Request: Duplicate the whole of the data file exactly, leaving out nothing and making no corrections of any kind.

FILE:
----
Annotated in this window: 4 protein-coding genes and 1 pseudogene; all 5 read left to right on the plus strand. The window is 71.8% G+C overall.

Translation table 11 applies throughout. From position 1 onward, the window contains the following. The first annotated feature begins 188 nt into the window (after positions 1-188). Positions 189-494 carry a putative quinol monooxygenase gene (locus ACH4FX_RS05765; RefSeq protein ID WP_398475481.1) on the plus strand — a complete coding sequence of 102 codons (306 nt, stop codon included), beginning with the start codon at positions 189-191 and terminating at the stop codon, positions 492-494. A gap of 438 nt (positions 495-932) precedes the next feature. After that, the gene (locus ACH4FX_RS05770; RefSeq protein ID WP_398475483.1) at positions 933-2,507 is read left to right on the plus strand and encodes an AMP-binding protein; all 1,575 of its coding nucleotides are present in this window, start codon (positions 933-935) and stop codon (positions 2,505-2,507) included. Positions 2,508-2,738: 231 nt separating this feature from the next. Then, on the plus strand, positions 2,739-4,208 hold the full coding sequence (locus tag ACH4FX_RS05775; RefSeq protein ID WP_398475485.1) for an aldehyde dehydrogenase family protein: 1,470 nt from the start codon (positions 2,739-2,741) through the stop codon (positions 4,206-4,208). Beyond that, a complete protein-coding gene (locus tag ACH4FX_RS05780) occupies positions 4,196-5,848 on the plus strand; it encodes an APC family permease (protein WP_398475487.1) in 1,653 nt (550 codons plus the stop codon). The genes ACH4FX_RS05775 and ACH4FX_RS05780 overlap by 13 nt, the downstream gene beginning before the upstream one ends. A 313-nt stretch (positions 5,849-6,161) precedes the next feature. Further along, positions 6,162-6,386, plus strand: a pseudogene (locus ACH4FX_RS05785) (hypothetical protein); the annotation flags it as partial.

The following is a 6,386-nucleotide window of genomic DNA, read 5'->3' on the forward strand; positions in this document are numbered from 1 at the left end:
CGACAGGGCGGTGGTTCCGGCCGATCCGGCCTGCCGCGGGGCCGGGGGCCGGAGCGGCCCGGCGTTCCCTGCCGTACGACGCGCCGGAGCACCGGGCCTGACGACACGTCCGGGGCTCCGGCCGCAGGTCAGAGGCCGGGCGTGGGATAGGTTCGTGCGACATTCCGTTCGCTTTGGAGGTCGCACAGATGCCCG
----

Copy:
Annotated in this window: 4 protein-coding genes and 1 pseudogene; all 5 read left to right on the plus strand. The window is 71.8% G+C overall.

Translation table 11 applies throughout. From position 1 onward, the window contains the following. The first annotated feature begins 188 nt into the window (after positions 1-188). Positions 189-494 carry a putative quinol monooxygenase gene (locus ACH4FX_RS05765; RefSeq protein ID WP_398475481.1) on the plus strand — a complete coding sequence of 102 codons (306 nt, stop codon included), beginning with the start codon at positions 189-191 and terminating at the stop codon, positions 492-494. A gap of 438 nt (positions 495-932) precedes the next feature. After that, the gene (locus ACH4FX_RS05770; RefSeq protein ID WP_398475483.1) at positions 933-2,507 is read left to right on the plus strand and encodes an AMP-binding protein; all 1,575 of its coding nucleotides are present in this window, start codon (positions 933-935) and stop codon (positions 2,505-2,507) included. Positions 2,508-2,738: 231 nt separating this feature from the next. Then, on the plus strand, positions 2,739-4,208 hold the full coding sequence (locus tag ACH4FX_RS05775; RefSeq protein ID WP_398475485.1) for an aldehyde dehydrogenase family protein: 1,470 nt from the start codon (positions 2,739-2,741) through the stop codon (positions 4,206-4,208). Beyond that, a complete protein-coding gene (locus tag ACH4FX_RS05780) occupies positions 4,196-5,848 on the plus strand; it encodes an APC family permease (protein WP_398475487.1) in 1,653 nt (550 codons plus the stop codon). The genes ACH4FX_RS05775 and ACH4FX_RS05780 overlap by 13 nt, the downstream gene beginning before the upstream one ends. A 313-nt stretch (positions 5,849-6,161) precedes the next feature. Further along, positions 6,162-6,386, plus strand: a pseudogene (locus ACH4FX_RS05785) (hypothetical protein); the annotation flags it as partial.

The following is a 6,386-nucleotide window of genomic DNA, read 5'->3' on the forward strand; positions in this document are numbered from 1 at the left end:
CGACAGGGCGGTGGTTCCGGCCGATCCGGCCTGCCGCGGGGCCGGGGGCCGGAGCGGCCCGGCGTTCCCTGCCGTACGACGCGCCGGAGCACCGGGCCTGACGACACGTCCGGGGCTCCGGCCGCAGGTCAGAGGCCGGGCGTGGGATAGGTTCGTGCGACATTCCGTTCGCTTTGGAGGTCGCACAGATGCCCG